Nicholas Melendez was always in triage mode.
As the only counselor at The Urban Assembly Bronx Academy of Letters, Melendez was responsible for 600 students in middle and high school. With dozens of hours of required counseling sessions every week, there was only time for the neediest students.
“It constantly felt like I was putting out fires,” he said.
That was before the New York City Department of Education launched Single Shepherd, a program that placed more than 100 additional counselors and social workers in two of the city’s neediest school districts: District 7 in the South Bronx and District 23 in Brooklyn. Both have among the lowest graduation rates in the city; most students are poor and homelessness is prevalent.
The city’s goal is to pair every student in middle and high school in those districts with a dedicated counselor who will work closely with not just students, but also their teachers and families.
The $15 million-a-year program is only one piece of the city’s larger Equity and Excellence initiative, which has infused schools with extra resources with the ultimate goal of getting more students to graduation. It’s too early to know whether that will happen — or how similar Bronx Letters’ experience is to other schools. But teachers and counselors there say they’re already seeing an impact.
With extra hands on deck, Melendez has time to notice when a student’s grades start to slip. He can counsel students who are still learning English on the possibility of taking state tests in their native language, or schedule a phone call with a family that needs help navigating social services systems — rather than relying on an outside agency that may be too overwhelmed to follow up.
“I feel like we’re serving all the students,” he said.
Nycole Dash became a Single Shepherd counselor at Bronx Letters after working with young people in the nonprofit world. She’s assigned to the freshman class, and makes time to see every student at least once a month.
“It creates almost like a family for these kids, where they have somebody to go to — and it’s a consistent person,” she said.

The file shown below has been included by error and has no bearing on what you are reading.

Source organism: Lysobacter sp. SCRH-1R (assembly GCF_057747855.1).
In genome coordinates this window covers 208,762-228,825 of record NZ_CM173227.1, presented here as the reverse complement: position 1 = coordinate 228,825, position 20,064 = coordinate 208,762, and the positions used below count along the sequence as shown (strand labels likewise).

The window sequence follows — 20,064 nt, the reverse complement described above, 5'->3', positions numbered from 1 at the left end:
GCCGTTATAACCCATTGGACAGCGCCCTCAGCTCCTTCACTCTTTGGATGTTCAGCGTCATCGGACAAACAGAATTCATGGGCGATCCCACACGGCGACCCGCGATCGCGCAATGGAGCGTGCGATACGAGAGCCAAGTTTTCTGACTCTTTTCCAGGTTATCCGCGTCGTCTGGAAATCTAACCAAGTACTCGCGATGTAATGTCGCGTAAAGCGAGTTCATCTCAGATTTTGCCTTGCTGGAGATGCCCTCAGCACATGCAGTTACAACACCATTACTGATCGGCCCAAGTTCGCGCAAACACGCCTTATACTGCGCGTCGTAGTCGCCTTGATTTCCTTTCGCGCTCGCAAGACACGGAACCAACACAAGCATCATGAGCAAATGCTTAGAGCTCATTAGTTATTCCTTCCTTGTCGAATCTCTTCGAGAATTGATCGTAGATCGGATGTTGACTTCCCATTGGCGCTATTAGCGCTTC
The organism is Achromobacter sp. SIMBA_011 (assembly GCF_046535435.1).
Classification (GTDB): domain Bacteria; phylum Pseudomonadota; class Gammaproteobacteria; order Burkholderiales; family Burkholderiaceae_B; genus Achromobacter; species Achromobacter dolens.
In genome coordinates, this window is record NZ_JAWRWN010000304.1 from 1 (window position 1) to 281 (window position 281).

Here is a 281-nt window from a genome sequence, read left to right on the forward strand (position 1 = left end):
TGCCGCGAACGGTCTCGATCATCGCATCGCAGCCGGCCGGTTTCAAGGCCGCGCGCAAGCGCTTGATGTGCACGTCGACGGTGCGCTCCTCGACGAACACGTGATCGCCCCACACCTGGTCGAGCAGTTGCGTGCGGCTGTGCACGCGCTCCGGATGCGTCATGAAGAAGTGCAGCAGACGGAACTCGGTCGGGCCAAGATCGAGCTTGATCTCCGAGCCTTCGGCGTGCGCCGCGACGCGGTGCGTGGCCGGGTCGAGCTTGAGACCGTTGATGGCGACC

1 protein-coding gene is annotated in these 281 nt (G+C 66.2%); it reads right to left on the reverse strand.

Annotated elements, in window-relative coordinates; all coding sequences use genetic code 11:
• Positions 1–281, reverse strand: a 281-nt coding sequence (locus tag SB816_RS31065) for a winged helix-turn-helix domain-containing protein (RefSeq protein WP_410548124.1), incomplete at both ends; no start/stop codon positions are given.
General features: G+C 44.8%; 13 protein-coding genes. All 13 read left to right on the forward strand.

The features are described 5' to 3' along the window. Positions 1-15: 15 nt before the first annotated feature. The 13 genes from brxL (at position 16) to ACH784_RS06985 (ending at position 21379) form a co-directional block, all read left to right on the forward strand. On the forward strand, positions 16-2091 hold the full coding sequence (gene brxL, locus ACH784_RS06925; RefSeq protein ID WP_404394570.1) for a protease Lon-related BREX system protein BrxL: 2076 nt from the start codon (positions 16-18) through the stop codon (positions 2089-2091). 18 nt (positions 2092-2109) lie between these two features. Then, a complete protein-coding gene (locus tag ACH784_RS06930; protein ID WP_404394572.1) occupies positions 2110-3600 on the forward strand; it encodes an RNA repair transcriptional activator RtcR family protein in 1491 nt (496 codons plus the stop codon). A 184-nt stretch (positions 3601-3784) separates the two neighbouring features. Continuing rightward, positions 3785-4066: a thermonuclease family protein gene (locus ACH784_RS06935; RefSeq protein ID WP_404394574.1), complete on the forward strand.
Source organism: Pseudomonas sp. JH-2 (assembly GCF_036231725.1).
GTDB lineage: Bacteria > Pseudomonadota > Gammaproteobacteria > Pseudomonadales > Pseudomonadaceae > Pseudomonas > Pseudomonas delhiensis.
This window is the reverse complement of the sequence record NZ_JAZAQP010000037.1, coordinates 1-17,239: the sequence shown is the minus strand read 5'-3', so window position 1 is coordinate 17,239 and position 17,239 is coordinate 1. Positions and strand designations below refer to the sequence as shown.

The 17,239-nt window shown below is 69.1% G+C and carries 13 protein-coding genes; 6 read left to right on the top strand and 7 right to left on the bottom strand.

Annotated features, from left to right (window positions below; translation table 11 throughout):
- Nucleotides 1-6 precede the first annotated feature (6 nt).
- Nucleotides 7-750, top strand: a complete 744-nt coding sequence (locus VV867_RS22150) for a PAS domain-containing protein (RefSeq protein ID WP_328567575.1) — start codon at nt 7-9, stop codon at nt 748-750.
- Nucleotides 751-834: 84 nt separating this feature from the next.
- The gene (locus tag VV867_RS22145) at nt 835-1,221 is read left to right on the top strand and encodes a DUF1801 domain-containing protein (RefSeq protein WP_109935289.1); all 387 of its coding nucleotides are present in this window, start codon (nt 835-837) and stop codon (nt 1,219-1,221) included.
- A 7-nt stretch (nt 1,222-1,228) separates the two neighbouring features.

Dash has already seen that bond pay off. Most school days, Dash said her morning routine includes a knock on the door from a particular student. On a recent visit, the student needed to talk about a tough situation she dealt with over the weekend.
“Normally she was someone who would kind of just keep it to herself and react in class,” Dash said. “But because she’s close with me — she sees me every day — she was able to let out something that she wasn’t able to before.”
Counselors like Dash and Melendez also serve as a resource for teachers when there’s trouble in the classroom.
Klajd Kovaci, who teaches high school history and English, remembered one case in particular. One moment, he was leading a class discussion on politics. The next, a student with special needs was in a frenzy, hurling curse words as he stormed out of class.
Kovaci called for Melendez as the student walked out, and the counselor was able to usher the young man into his office. There, they came up with a plan: Whenever the student felt overwhelmed, he could leave class and cool down by Melendez’s side.
Melendez also worked with Kovaci to track the student’s behavior and pinpoint what set him off. With Melendez’s help, Kovaci agreed to work short breaks into his lectures so the student wouldn’t get anxious.
“We have a lot of conversations with teachers to make individual plans for students, which is something we couldn’t do before,” Melendez said.
In Kovaci’s case, the difference has been remarkable. He credits the relationship that counselors have been able to build with their students — and the time counselors can give to teachers who come to them with classroom problems.
“Because their case load is smaller, they actually know who I’m talking about,” Kovaci said. “They’re able to get to more students.”
Often times, that means understanding what’s going on in a child’s life outside of the school building. When the school realized parents were often reluctant to send their children away for college, counselors helped launch informational sessions at the beginning of the year. That way, families could have conversations and set expectations for their children earlier in the application process.
In return, counselors worked to understand families’ needs. For example, if a student needed to stay close to home to help pay bills or take care of family members, counselors could help find the best university settings nearby.
“We want to include the values of the community in the education process,” Melendez said. “It’s meeting the family and the parent where they are.”